Building the business case for thought leadership: Interview with Layisha Laypang

09 October 2018

In this instalment from our interview series on building the business case for thought leadership, we hear from Layisha Laypang, PR & Communications Manager at Efficio, on how she attained approval and budget for their recent thought leadership programme.

What was the biggest challenge you faced when introducing thought leadership?

When I joined the company there was already considerable appetite for doing more content generally, including thought leadership in the form of surveys, white papers and other collateral. The challenge was keeping pace with this.

The priority as a new joiner was to review our existing activity to determine whether what we were doing was right and where else we should be focusing our efforts. I already knew that we wanted to do a global flagship study of some description. The challenge was identifying the right topic – something that would promote our thinking but also resonate with the market – and getting the right people on board internally to help achieve this.

How involved was your senior management team in the process?

It was less about going to senior management to seek budget and resources. I already had an allocated budget for two issues of The Source, our global client magazine. By making one of these regular publications a special thought leadership issue, I could test the market’s appetite for our chosen subject for less cost than had we created an additional report.

Where we wanted senior management’s involvement – particularly that of our CEO’s – was to fully understand our business strategy as it related to our thought leadership topic and to ensure we were conveying the right underlying messages. Once the survey was complete, we sat down with our CEO to stress-test his opinions and define our core messages. We also involved internal representatives from our key markets in Germany and the US to provide regional viewpoints and to ensure they were ‘bought-in’.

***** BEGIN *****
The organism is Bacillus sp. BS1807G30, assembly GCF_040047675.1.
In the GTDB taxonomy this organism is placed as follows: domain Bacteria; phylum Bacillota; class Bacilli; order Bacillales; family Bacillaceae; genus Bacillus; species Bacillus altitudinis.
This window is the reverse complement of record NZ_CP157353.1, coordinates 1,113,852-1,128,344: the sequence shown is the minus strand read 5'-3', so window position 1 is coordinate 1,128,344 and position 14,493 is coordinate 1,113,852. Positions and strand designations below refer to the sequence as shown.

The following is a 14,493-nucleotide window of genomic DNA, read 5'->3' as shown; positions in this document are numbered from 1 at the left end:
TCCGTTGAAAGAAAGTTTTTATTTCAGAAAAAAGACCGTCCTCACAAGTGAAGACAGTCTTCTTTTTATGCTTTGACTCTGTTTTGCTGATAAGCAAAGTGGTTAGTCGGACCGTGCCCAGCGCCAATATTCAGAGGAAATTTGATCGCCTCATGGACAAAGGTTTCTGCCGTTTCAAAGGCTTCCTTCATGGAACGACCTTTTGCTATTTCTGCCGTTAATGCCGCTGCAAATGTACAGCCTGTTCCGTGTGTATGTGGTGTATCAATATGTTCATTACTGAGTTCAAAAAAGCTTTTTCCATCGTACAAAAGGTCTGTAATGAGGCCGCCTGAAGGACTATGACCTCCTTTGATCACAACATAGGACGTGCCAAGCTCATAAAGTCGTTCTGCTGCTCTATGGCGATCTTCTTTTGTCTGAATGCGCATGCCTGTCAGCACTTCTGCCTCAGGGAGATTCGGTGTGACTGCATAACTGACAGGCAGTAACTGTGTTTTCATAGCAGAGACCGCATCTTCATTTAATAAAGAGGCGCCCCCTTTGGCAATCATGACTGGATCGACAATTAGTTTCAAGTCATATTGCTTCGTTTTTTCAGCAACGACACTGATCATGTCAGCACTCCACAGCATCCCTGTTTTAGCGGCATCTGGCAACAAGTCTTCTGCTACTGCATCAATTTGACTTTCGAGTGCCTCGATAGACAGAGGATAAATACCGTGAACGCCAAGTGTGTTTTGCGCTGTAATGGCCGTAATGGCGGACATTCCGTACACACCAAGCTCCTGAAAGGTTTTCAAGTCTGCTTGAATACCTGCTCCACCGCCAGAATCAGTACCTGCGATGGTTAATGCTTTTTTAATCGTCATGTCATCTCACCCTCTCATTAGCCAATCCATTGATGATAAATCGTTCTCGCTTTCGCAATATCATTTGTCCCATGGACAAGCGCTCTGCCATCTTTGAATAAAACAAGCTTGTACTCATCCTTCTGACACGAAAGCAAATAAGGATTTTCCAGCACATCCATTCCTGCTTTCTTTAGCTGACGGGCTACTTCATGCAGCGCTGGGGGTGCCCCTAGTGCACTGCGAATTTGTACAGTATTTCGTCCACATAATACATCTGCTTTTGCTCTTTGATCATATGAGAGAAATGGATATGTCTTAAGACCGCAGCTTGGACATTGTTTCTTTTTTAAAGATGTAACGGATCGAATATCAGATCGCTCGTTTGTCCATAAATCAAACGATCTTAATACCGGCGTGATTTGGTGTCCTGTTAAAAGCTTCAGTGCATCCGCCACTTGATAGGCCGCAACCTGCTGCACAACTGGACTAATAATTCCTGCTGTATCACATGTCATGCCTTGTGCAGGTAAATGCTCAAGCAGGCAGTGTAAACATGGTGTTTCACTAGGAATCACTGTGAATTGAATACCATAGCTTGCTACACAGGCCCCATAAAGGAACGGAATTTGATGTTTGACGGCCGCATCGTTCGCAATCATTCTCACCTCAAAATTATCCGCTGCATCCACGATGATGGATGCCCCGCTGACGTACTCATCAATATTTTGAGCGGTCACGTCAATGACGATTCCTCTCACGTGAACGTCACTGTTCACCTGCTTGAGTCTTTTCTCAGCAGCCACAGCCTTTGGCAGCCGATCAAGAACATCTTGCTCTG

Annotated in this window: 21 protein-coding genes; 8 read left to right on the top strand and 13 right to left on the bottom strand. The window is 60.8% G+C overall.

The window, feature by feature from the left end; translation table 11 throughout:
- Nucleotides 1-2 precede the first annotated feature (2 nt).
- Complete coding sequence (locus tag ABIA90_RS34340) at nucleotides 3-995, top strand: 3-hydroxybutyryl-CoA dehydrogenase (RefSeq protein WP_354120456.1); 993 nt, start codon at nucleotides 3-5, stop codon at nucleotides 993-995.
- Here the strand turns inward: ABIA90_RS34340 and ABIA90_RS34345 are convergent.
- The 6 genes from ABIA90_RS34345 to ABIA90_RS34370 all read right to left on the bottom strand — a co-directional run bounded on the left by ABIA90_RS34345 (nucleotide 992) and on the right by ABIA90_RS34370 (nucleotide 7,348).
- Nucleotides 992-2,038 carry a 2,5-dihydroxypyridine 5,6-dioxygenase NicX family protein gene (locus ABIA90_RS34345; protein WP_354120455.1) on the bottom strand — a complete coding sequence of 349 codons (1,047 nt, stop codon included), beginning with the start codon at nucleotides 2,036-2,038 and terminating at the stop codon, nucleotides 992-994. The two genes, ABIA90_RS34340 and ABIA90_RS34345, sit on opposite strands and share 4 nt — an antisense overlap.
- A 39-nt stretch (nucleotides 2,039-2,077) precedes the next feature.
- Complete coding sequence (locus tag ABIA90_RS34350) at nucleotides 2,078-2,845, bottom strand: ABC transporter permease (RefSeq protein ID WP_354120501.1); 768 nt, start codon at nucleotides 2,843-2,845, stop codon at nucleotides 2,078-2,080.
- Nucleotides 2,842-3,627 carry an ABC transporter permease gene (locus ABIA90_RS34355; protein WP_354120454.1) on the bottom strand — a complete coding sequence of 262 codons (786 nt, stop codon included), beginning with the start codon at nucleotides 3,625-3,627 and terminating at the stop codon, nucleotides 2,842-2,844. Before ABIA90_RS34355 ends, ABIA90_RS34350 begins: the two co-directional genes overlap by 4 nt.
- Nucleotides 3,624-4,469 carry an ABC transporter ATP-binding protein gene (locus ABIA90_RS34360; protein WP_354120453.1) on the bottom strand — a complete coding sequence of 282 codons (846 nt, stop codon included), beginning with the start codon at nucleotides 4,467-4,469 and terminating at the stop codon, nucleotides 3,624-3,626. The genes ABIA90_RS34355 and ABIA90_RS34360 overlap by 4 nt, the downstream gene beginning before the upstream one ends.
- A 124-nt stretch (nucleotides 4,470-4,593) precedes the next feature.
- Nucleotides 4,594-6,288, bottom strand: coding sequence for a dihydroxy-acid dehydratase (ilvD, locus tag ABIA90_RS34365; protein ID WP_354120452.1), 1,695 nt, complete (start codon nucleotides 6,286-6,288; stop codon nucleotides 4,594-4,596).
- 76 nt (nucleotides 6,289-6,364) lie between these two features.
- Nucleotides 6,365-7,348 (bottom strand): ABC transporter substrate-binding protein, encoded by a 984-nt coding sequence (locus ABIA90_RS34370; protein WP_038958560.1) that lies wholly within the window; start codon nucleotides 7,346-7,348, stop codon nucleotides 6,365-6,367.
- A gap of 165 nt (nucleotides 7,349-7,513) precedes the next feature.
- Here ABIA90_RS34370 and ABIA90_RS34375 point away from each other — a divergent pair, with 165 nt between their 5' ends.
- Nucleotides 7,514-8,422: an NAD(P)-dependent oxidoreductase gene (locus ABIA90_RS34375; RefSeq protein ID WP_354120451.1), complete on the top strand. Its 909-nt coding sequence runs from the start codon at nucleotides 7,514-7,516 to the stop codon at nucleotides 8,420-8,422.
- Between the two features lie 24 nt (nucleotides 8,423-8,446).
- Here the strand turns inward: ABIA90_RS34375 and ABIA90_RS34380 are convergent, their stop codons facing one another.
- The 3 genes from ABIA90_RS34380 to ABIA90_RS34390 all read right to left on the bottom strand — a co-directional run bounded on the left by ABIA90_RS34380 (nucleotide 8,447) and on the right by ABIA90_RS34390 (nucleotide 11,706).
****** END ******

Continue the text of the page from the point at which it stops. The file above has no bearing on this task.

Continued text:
What do your senior executives see as the benefit of thought leadership?

In my view, our senior executives see thought leadership as far more than a marketing and business development tool. We have chosen technology as our topic because it’s an area where we see significant growth opportunities. A key differentiator for us as procurement practitioners is the ability to build and use technology to support our clients. We have more than 400 consultants who have collectively amassed a huge pool of knowledge from projects across sectors and geographies. Our thought leadership helps us share this knowledge to drive, influence and shape the market.

That’s not to take away from the brand building and business development opportunities that this piece of work brings. But to be able to voice our view on this evolving, dynamic part of the industry, based on our survey findings and own first-hand experiences, is a major opportunity.

What advice would you give others looking to develop their own programmes?

Don’t view thought leadership as a marketing-owned activity. It’s irrelevant who holds the budget. It should be a company or sector-wide initiative (depending on the topic) with everyone invested in the outcome. That said, keep the actual working group lean. The more opinions you source the longer things will take. Identify key milestones in the project and communicate these with the wider business, that way you’re sharing information without creating undue delays.

I’m lucky to work for a supportive company that trusts you to try new things and deliver the right outcomes. This empowerment encourages you to do more, better. Who knows what the next project will be?

For more tips and advice on how to sell-in thought leadership download our new guide 'How to get buy-in from the board for thought leadership'.

Getting stakeholder buy-in for thought leadership

Author: Andrew Rogerson

Andy is a co-founder of Grist, and account director for many of our professional services clients. His recent projects span the full range of marketing communications, including integrated content marketing programmes, web development, thought leadership and video. Prior to founding Grist, Andy was marketing director at the Economist Intelligence Unit in London and New York.

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